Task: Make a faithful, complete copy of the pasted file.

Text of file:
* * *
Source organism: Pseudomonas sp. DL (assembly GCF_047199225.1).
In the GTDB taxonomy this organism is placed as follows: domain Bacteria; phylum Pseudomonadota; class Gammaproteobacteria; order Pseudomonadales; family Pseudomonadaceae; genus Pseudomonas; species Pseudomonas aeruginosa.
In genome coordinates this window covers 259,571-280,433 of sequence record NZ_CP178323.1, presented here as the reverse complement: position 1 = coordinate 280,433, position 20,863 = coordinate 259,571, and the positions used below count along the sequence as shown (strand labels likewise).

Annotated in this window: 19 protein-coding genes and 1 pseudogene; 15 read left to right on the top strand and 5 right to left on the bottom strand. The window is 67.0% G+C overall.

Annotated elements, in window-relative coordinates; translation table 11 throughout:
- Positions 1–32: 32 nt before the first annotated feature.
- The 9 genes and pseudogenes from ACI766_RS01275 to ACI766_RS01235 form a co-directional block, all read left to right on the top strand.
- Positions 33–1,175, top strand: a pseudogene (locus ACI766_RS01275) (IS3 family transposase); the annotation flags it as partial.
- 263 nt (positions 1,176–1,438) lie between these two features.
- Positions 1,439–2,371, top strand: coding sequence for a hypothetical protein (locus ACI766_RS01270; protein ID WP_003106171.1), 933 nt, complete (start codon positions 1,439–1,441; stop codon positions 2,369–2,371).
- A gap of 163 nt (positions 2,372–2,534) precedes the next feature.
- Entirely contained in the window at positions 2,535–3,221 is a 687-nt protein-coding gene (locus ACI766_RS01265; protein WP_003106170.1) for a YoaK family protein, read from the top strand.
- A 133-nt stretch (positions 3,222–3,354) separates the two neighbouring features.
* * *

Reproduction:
Source organism: Pseudomonas sp. DL (assembly GCF_047199225.1).
In the GTDB taxonomy this organism is placed as follows: domain Bacteria; phylum Pseudomonadota; class Gammaproteobacteria; order Pseudomonadales; family Pseudomonadaceae; genus Pseudomonas; species Pseudomonas aeruginosa.
In genome coordinates this window covers 259,571-280,433 of sequence record NZ_CP178323.1, presented here as the reverse complement: position 1 = coordinate 280,433, position 20,863 = coordinate 259,571, and the positions used below count along the sequence as shown (strand labels likewise).

Annotated in this window: 19 protein-coding genes and 1 pseudogene; 15 read left to right on the top strand and 5 right to left on the bottom strand. The window is 67.0% G+C overall.

Annotated elements, in window-relative coordinates; translation table 11 throughout:
- Positions 1–32: 32 nt before the first annotated feature.
- The 9 genes and pseudogenes from ACI766_RS01275 to ACI766_RS01235 form a co-directional block, all read left to right on the top strand.
- Positions 33–1,175, top strand: a pseudogene (locus ACI766_RS01275) (IS3 family transposase); the annotation flags it as partial.
- 263 nt (positions 1,176–1,438) lie between these two features.
- Positions 1,439–2,371, top strand: coding sequence for a hypothetical protein (locus ACI766_RS01270; protein ID WP_003106171.1), 933 nt, complete (start codon positions 1,439–1,441; stop codon positions 2,369–2,371).
- A gap of 163 nt (positions 2,372–2,534) precedes the next feature.
- Entirely contained in the window at positions 2,535–3,221 is a 687-nt protein-coding gene (locus ACI766_RS01265; protein WP_003106170.1) for a YoaK family protein, read from the top strand.
- A 133-nt stretch (positions 3,222–3,354) separates the two neighbouring features.